I first saw the original 1968 film "Night of the Living Dead" in the mid nineties. It was on an old, slightly warped VHS tape that my older brother insisted I watch. I was maybe ten years old but probably closer to around nine.
The film started out - in black and white, of course - on a lonely stretch of Americana back-roads somewhere in Pennsylvania. Graves littered the background. "They're coming to get you, Barbara!"
What impressed me the most was the starkness of the film. The music (if the scene had any at all) was atmospheric, thoughtful, dreadful. There were long scenes where actors gave sometimes meandering soliloquies, their thoughts. How should they live in a world now overrun with the dead? They were among the first trying to make sense of this strange new world they now found themselves in. Sometimes poetic and noble, always frightened and uncertain, though. I can't count how many agonizing and terrifying long takes there were. Romero seemed to have just set up the camera and slowly panned in on his actors, creating genuine fear with a simple trick.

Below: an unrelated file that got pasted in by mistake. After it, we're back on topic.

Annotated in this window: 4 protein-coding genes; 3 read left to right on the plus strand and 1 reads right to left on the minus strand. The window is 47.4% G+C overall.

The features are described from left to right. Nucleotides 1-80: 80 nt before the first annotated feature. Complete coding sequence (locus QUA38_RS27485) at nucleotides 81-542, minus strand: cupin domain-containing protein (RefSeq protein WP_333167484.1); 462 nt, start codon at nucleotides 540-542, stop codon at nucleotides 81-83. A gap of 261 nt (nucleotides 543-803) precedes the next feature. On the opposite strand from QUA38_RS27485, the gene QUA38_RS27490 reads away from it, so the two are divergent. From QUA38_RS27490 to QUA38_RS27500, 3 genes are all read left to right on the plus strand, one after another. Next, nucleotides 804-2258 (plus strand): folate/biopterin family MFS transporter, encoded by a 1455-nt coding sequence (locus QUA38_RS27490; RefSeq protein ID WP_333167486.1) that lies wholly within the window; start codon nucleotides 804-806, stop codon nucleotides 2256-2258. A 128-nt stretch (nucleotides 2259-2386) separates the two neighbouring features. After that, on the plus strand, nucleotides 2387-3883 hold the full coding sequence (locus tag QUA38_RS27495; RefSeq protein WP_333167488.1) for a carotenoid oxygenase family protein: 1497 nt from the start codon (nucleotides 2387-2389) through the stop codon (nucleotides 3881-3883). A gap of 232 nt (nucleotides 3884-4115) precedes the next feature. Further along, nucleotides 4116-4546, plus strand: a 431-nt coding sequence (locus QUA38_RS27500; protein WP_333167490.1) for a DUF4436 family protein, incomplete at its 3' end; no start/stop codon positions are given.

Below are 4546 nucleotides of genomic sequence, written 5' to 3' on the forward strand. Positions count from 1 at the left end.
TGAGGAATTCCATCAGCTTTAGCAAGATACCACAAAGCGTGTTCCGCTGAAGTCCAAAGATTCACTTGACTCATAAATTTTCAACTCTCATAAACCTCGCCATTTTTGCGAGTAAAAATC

The film is now in the Library of Congress as a film deemed worthy enough to stand shoulder-to-shoulder with other truly remarkable films. And it really is a simple, low budget movie with political undertones. Filmed on $114,000, it quickly brought in over $30 million internationally.
George A. Romero scared the living hell out of me as a kid. And I can't thank him enough for it.
Farewell to one of the best. -Fritz
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